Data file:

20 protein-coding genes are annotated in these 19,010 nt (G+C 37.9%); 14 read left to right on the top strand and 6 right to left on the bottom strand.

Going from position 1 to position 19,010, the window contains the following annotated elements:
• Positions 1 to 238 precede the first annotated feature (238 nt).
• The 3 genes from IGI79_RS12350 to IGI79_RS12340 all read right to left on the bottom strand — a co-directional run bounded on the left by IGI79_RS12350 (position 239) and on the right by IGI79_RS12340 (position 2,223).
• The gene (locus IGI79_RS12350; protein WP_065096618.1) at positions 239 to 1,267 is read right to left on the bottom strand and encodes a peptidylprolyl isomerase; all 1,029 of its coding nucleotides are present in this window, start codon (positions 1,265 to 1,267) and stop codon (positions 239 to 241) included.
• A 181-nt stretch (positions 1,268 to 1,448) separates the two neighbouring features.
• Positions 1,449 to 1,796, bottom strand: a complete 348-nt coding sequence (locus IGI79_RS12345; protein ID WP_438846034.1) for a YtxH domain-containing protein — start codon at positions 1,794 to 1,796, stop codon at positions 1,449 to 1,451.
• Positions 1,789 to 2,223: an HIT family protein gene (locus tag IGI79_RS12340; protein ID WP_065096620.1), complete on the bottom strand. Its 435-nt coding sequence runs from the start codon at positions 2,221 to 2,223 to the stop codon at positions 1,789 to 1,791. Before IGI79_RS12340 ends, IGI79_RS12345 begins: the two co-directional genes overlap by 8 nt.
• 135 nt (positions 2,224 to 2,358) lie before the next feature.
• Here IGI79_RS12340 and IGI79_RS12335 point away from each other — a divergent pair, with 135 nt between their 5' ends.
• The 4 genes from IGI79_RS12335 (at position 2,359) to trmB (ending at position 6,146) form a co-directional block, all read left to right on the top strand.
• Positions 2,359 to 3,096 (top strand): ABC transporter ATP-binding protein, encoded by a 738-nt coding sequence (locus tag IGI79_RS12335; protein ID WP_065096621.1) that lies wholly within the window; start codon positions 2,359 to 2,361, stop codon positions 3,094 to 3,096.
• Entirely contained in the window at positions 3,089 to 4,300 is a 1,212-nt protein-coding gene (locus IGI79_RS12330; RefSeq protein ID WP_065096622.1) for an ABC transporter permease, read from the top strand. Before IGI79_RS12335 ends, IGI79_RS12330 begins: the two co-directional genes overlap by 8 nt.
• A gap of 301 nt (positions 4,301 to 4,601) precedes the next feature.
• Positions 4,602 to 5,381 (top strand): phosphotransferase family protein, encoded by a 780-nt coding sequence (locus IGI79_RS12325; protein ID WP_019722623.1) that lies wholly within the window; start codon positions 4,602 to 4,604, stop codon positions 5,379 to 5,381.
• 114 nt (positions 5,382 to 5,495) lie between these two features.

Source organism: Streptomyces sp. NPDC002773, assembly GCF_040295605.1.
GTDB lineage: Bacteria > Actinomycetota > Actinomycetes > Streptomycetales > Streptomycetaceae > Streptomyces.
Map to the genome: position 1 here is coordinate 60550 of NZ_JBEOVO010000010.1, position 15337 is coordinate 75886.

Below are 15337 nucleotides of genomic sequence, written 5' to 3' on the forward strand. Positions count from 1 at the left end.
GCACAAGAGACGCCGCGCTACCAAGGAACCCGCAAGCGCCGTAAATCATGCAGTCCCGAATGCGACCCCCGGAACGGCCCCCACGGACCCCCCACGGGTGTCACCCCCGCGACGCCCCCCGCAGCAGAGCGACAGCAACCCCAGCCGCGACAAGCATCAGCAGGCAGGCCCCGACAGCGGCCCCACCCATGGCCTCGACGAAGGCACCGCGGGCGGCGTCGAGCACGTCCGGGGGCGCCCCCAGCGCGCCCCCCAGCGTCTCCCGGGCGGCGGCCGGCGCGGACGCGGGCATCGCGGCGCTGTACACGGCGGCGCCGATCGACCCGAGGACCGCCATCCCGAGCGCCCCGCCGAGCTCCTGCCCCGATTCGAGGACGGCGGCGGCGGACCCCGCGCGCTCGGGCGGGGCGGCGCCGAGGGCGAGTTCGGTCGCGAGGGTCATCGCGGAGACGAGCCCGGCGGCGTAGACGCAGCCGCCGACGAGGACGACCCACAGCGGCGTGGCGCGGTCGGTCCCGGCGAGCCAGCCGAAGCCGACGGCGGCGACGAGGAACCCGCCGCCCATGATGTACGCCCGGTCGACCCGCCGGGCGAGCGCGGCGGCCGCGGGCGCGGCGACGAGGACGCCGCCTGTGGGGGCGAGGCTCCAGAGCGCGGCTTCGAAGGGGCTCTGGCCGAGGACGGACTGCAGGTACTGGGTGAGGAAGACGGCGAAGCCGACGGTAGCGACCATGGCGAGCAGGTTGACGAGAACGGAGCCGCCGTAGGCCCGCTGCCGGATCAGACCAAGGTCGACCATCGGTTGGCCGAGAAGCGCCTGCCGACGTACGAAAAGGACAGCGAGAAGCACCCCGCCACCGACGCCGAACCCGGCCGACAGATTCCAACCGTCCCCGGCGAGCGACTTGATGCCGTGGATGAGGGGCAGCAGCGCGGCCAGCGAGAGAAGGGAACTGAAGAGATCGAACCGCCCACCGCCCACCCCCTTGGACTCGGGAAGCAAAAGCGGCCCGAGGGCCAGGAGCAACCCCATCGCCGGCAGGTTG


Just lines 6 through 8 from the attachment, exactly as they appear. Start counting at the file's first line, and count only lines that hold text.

• A 181-nt stretch (positions 1,268 to 1,448) separates the two neighbouring features.
• Positions 1,449 to 1,796, bottom strand: a complete 348-nt coding sequence (locus IGI79_RS12345; protein ID WP_438846034.1) for a YtxH domain-containing protein — start codon at positions 1,794 to 1,796, stop codon at positions 1,449 to 1,451.
• Positions 1,789 to 2,223: an HIT family protein gene (locus tag IGI79_RS12340; protein ID WP_065096620.1), complete on the bottom strand. Its 435-nt coding sequence runs from the start codon at positions 2,221 to 2,223 to the stop codon at positions 1,789 to 1,791. Before IGI79_RS12340 ends, IGI79_RS12345 begins: the two co-directional genes overlap by 8 nt.